Presidents Obama and Medvedev Announce a New START Treaty

Also published here.

President Barack Obama discusses the START treaty, during a phone call with President Dmitry Medvedev of Russia in the Oval Office, March 26, 2010.

President Barack Obama discusses the START treaty, during a phone call with President Dmitry Medvedev of Russia in the Oval Office, March 26, 2010. (Official White House Photo by Pete Souza)

After nearly a year of very difficult negotiations, the White House and the Kremlin have announced a new strategic nuclear arms reduction treaty, also known as New START, which they will sign in Prague on April 8, 2010. The first START treaty was signed by Presidents George H. W. Bush and Mikhail Gorbachev in 1991; the history since then has been rocky and complex, but at least we’ve made some progress.

Here are the key details of New START, via a White House press release:

Treaty Structure: The New START Treaty is organized in three tiers of increasing level of detail.The first tier is the Treaty text itself.The second tier consists of a Protocol to the Treaty, which contains additional rights and obligations associated with Treaty provisions.The basic rights and obligations are contained in these two documents.The third tier consists of Technical Annexes to the Protocol.All three tiers will be legally binding.The Protocol and Annexes will be integral parts of the Treaty and thus submitted to the U.S. Senate for its advice and consent to ratification.

Strategic Offensive Reductions:Under the Treaty, the U.S. and Russia will be limited to significantly fewer strategic arms within seven years from the date the Treaty enters into force.Each Party has the flexibility to determine for itself the structure of its strategic forces within the aggregate limits of the Treaty.These limits are based on a rigorous analysis conducted by Department of Defense planners in support of the 2010 Nuclear Posture Review.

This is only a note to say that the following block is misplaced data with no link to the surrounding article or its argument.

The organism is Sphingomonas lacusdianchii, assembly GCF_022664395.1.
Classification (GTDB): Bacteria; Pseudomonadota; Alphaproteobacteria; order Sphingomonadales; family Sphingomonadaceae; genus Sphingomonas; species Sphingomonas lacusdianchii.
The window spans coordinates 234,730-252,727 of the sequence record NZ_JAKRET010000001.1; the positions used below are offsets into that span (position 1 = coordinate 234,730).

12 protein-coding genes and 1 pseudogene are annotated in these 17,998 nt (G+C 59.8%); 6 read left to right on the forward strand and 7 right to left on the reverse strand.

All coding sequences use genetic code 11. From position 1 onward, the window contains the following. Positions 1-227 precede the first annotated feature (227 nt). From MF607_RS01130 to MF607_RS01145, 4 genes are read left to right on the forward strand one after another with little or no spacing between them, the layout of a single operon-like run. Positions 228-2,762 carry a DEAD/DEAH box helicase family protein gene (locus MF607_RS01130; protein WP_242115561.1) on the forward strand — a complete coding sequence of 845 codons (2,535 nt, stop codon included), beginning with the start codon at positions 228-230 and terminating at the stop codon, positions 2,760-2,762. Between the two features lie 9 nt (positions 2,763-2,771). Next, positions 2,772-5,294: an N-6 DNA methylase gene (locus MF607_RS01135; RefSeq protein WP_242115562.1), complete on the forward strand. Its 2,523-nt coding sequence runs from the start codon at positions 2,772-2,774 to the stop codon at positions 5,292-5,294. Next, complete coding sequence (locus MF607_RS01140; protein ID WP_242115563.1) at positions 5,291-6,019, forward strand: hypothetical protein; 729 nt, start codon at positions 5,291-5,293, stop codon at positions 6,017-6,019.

Aggregate limits:

  • 1,550 warheads.Warheads on deployed ICBMs and deployed SLBMs count toward this limit and each deployed heavy bomber equipped for nuclear armaments counts as one warhead toward this limit.
    • This limit is 74% lower than the limit of the 1991 START Treaty and 30% lower than the deployed strategic warhead limit of the 2002 Moscow Treaty.
  • A combined limit of 800 deployed and non-deployed ICBM launchers, SLBM launchers, and heavy bombers equipped for nuclear armaments.
  • A separate limit of 700 deployed ICBMs, deployed SLBMs, and deployed heavy bombers equipped for nuclear armaments.
    • This limit is less than half the corresponding strategic nuclear delivery vehicle limit of the START Treaty.

Verification and Transparency:The Treaty has a verification regime that combines the appropriate elements of the 1991 START Treaty with new elements tailored to the limitations of the Treaty.Measures under the Treaty include on-site inspections and exhibitions, data exchanges and notifications related to strategic offensive arms and facilities covered by the Treaty, and provisions to facilitate the use of national technical means for treaty monitoring.To increase confidence and transparency, the Treaty also provides for the exchange of telemetry.

Treaty Terms: The Treaty’s duration will be ten years, unless superseded by a subsequent agreement.The Parties may agree to extend the Treaty for a period of no more than five years.The Treaty includes a withdrawal clause that is standard in arms control agreements.The 2002 Moscow Treaty terminates upon entry into force of the New START Treaty.The U.S. Senate and the Russian legislature must approve the Treaty before it can enter into force.

No Constraints on Missile Defense and Conventional Strike:The Treaty does not contain any constraints on testing, development or deployment of current or planned U.S. missile defense programs or current or planned United States long-range conventional strike capabilities.

Although the treaty is routine — kind of like a required maintenance agreement — its significance cannot be overstated. It sets an example for the rest of the world; it proves that we are, indeed, dedicated to arms control, and could very well have a ripple effect in terms of future nuclear arms control talks, e.g. discussions about tactical nuclear weapons in Europe.

The road to ratification will be very difficult; the treaty has to be ratified by the US Senate and the Russian Duma. I’ll address this issue, answer your questions, and more, in a very detailed piece I’ll post this coming Sunday.

In the meantime, stay tuned. Arms control blogs you should follow include Arms Control Wonk, the Center for Strategic and International Study’s Project on Nuclear Issues, and of course the always-excellent Nukes of Hazard.

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